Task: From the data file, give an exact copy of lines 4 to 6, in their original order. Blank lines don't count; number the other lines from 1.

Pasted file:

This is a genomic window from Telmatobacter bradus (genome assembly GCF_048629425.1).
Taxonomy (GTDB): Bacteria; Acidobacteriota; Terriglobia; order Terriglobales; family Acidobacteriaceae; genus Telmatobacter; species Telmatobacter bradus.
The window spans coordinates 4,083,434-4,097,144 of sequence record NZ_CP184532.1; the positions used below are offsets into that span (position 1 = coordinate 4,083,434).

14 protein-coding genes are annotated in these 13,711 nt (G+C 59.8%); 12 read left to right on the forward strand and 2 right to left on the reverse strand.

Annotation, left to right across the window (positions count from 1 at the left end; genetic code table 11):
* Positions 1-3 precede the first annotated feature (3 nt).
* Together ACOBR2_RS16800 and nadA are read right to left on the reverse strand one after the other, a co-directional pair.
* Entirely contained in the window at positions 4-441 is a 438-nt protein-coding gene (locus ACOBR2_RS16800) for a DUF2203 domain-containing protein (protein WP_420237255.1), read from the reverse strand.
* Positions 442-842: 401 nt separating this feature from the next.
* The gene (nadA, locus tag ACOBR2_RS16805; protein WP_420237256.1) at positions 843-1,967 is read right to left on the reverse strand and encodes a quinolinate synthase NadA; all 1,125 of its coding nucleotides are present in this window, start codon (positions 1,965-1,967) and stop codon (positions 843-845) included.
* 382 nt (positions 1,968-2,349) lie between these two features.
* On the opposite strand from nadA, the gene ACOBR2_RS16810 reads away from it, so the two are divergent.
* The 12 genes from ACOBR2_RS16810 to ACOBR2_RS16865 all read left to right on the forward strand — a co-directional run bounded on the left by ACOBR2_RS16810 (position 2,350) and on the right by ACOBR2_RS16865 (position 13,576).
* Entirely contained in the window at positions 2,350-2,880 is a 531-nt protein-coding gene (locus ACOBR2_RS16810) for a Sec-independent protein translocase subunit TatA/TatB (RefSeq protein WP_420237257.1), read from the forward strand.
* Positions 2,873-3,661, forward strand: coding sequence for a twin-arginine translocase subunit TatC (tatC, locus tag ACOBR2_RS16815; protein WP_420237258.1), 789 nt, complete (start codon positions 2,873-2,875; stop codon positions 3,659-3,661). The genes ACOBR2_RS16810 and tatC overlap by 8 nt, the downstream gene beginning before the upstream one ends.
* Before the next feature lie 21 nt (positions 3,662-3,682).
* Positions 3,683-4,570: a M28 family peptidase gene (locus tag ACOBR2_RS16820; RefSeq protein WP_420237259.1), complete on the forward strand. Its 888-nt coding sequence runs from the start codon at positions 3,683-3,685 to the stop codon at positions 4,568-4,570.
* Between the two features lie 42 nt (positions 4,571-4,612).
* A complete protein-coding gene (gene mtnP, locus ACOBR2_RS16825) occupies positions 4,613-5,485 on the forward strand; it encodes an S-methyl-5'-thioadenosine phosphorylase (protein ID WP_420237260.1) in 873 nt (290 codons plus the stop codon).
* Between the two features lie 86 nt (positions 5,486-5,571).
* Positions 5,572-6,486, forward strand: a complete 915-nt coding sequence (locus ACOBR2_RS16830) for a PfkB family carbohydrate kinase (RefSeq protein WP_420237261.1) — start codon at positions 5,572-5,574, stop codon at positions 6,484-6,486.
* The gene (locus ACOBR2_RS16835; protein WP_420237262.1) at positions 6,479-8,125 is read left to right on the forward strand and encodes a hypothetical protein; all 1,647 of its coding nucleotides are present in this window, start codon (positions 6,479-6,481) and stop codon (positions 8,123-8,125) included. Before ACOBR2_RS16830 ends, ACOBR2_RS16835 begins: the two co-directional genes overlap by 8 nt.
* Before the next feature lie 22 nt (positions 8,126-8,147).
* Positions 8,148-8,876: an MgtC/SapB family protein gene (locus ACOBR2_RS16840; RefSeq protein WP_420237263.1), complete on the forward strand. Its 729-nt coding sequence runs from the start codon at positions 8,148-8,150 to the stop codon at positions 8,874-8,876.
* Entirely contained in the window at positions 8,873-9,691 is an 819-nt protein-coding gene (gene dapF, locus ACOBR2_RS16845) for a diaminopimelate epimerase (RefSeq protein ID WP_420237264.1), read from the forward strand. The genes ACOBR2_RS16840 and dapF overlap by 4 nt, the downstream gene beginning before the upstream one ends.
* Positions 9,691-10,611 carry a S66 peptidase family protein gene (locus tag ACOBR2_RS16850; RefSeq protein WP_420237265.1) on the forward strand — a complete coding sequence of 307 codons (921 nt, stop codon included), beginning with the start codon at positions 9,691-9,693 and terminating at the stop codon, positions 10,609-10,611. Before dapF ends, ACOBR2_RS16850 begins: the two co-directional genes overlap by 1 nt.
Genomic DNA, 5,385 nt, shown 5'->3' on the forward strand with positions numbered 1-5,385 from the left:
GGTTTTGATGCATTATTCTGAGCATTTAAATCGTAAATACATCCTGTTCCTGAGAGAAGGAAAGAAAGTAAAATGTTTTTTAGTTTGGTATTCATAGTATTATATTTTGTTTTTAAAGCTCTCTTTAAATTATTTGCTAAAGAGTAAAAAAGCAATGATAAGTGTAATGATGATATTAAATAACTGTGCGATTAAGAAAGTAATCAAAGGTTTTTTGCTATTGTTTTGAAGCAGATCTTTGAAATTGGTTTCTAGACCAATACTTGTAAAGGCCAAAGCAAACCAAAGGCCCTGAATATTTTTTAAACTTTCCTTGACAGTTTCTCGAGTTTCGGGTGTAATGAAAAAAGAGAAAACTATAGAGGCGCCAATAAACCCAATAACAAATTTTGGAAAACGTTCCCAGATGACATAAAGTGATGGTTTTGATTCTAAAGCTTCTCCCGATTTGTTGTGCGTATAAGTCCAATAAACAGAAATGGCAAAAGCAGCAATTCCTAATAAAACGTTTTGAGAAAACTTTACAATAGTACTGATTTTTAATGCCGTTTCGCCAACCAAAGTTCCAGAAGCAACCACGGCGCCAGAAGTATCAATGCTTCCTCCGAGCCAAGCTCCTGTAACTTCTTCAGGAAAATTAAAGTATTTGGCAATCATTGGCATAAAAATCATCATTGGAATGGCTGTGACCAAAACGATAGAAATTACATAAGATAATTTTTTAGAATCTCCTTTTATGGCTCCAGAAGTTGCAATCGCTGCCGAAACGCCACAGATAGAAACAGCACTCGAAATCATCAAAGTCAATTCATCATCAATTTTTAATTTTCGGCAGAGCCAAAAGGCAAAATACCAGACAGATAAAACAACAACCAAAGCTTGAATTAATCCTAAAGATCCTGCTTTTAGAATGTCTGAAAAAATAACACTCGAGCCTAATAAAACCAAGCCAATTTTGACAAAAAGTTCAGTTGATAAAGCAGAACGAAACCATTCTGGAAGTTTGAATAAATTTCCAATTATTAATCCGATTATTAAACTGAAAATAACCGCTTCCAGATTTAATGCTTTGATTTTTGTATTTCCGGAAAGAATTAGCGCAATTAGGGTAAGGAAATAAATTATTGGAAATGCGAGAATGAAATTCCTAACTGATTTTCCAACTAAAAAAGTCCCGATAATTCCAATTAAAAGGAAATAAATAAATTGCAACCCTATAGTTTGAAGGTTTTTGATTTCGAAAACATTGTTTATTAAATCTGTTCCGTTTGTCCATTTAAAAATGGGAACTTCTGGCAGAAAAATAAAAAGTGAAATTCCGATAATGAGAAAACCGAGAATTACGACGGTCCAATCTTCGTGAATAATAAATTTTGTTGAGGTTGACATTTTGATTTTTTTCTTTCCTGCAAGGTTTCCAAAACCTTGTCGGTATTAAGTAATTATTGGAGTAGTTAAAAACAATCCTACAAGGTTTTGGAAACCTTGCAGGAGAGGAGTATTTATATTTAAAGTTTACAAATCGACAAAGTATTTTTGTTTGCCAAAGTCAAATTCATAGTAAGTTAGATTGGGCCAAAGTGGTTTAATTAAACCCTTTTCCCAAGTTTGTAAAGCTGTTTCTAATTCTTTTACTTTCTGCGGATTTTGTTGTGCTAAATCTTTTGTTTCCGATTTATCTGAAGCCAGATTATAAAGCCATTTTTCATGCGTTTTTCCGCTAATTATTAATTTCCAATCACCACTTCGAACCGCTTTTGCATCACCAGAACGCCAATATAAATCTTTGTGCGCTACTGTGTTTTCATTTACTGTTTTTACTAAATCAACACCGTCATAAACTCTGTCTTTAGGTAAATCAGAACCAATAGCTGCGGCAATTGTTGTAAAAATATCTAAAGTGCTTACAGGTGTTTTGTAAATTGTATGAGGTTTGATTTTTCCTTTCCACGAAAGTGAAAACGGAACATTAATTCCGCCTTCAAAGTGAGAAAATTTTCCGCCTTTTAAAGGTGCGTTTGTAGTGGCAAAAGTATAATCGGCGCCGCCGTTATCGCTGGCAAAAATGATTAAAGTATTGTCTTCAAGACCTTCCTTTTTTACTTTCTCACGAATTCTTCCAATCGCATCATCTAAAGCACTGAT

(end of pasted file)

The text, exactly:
14 protein-coding genes are annotated in these 13,711 nt (G+C 59.8%); 12 read left to right on the forward strand and 2 right to left on the reverse strand.

Annotation, left to right across the window (positions count from 1 at the left end; genetic code table 11):
* Positions 1-3 precede the first annotated feature (3 nt).